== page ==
66: Cruz M. Bustamante (D), lieutenant governor, Sacramento

67: Cheryl Bly-Chester (R), businesswoman/environmental engineer, Roseville
Bly-Chester believes that “When the educational system is also required to provide meals, security, transportation, public health programs, social services, language training, physical fitness, etc., the classroom suffers.”
Pick a theme song that would explain or support your strengths as a future governor. (Submitted by elementary school teacher Conrad Nystrom)
The theme song to Enterprise comes to mind. It speaks to my tenacity of spirit, focus on goals and irrepressible belief in myself. I encourage others to reach for the stars and lead by example. California needs a focused, decisive, and principled leader with a vision for our future.

68: B E Smith (I), lecturer, Trinity County
No, he’s not from the Saturday Night Live band. B E (no periods) Smith, a disabled Vietnam vet, is all for medical marijuana, even after spending two years in federal prison for growing pot.
Why do you stand out? (submitted by Tom Skowronski from the band Botchii.)
I will save California over $3 billion each year by pardoning all victimless crimes, roll back energy prices by negotiation or by the courts, and make neighborhoods safer because crime will decrease dramatically.

69: David Ronald Sams (R), businessman/producer/writer, Agoura Hills
As a TV producer David Sams has won nine Emmys. He accuses illegal immigrants of causing “economic terrorism” in California and promises to make prayer “the centerpiece of his daily schedule.”
This year California’s UC and CSU campuses will begin turning away thousands of students due to no money for enrollment growth. How will you as governor continue to support funding for K-12 while at the same time maintaining the possibility of the same kind of access to four-year higher education? (submitted by Rick Anderson, president of the CUSD Board of Trustees)
Education must come first, at the expense of all other programs—period. We must plant the seeds of knowledge in the minds of our children in order to protect California’s leadership in high-tech, bio-tech and aero-tech. Everyone benefits from more education. Those who receive a good education are simply more useful, more self-reliant citizens.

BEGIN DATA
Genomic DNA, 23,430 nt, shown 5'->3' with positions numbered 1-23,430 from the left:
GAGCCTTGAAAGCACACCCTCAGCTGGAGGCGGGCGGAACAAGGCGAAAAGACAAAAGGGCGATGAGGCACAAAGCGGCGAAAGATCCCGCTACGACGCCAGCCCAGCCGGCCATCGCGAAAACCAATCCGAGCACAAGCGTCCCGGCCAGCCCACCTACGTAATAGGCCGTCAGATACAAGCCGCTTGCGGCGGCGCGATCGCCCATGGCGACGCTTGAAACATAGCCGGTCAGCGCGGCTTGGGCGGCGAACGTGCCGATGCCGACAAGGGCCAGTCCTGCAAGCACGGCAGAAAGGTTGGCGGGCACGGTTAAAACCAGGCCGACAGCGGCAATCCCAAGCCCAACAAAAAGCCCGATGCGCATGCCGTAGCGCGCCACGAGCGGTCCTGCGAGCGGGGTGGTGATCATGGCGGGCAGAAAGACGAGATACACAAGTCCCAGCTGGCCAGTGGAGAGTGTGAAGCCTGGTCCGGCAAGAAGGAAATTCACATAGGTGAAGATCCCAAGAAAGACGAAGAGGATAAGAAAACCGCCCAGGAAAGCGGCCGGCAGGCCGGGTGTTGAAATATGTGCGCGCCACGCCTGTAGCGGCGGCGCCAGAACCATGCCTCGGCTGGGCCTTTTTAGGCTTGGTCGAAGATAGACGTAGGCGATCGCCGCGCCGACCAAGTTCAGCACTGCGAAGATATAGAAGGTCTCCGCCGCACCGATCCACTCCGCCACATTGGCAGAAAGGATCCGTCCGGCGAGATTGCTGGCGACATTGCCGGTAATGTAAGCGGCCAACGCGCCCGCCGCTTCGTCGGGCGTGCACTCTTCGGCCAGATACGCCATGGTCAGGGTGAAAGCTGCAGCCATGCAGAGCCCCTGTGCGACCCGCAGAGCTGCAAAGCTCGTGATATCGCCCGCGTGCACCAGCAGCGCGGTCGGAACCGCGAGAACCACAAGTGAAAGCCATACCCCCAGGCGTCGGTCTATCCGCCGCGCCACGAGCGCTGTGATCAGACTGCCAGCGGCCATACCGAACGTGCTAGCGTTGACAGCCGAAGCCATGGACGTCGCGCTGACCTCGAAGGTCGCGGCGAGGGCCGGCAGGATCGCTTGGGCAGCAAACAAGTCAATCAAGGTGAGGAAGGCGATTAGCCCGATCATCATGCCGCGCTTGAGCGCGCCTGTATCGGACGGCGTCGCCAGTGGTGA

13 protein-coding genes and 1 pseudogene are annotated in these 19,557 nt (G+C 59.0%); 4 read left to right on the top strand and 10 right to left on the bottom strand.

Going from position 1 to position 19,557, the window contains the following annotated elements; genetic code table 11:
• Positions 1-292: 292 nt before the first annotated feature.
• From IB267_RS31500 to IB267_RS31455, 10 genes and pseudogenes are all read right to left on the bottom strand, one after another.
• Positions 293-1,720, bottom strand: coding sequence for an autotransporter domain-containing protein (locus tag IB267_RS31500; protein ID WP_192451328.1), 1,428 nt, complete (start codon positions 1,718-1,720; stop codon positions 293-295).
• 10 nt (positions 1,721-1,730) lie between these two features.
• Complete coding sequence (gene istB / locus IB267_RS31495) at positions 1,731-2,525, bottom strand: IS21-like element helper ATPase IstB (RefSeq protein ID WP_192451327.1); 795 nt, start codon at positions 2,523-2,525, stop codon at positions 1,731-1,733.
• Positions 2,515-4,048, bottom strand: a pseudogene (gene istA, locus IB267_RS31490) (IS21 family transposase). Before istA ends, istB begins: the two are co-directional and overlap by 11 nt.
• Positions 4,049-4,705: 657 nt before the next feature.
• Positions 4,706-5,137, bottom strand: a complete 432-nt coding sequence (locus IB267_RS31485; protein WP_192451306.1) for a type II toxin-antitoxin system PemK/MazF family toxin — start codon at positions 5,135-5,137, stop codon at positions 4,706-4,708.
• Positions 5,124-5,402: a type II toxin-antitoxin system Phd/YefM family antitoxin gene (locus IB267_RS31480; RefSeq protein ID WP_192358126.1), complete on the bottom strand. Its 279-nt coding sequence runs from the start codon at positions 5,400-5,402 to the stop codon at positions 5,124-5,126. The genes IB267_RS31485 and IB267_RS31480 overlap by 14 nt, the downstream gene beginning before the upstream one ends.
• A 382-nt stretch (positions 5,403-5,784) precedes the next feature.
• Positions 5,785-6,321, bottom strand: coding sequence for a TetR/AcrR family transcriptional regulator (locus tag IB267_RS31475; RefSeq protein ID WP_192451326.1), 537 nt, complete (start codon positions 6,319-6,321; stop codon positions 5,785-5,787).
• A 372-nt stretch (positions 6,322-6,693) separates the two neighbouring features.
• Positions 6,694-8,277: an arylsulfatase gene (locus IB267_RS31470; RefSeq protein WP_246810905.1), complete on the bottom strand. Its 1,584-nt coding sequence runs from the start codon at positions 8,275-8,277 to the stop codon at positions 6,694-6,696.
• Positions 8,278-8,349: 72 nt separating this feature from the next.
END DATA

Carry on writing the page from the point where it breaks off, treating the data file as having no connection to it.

70: Jamie Rosemary Safford (R), business owner, Granite Bay

71: Lawrence Seven Strauss (D), lawyer/businessman, Studio City.
Regarding the budget crisis, should the state of California wear boxers, briefs or a thong?
A towel is all that is necessary because the politicians are making us “take a bath” regarding the budget crisis.

72: Arnold Schwarzenegger (R), actor, businessman, Los Angeles.

73: George Swartzman (I), businessman, Carlsbad.
Swartzman claims to run a compassionate business that helps people stay healthy.
Do you think using voting punch cards in some counties is wise given that it may be a very close recall election and in the aftermath of Bush/Gore voting in Florida of 2000?
No! I think voting punch cards are a terribly outdated method for voting. California is the high-tech capital of the world, and yet this state uses outdated and possibly faulty punch cards. When elected governor of California, out voting systems will modernize to 21st-century standards.

74: Mike Schmier (D), attorney, trustee of the Emeryville School District.

75: Darrin Scheidle (D), businessman, entrepreneur. El Cajon
Scheidle founded a mobile fingerprinting service for school districts, corporations and non-profits. He enjoys motorcycles, target shooting and professional fireworks displays.
If you’re elected governor, would you include the News & Review on your press release list?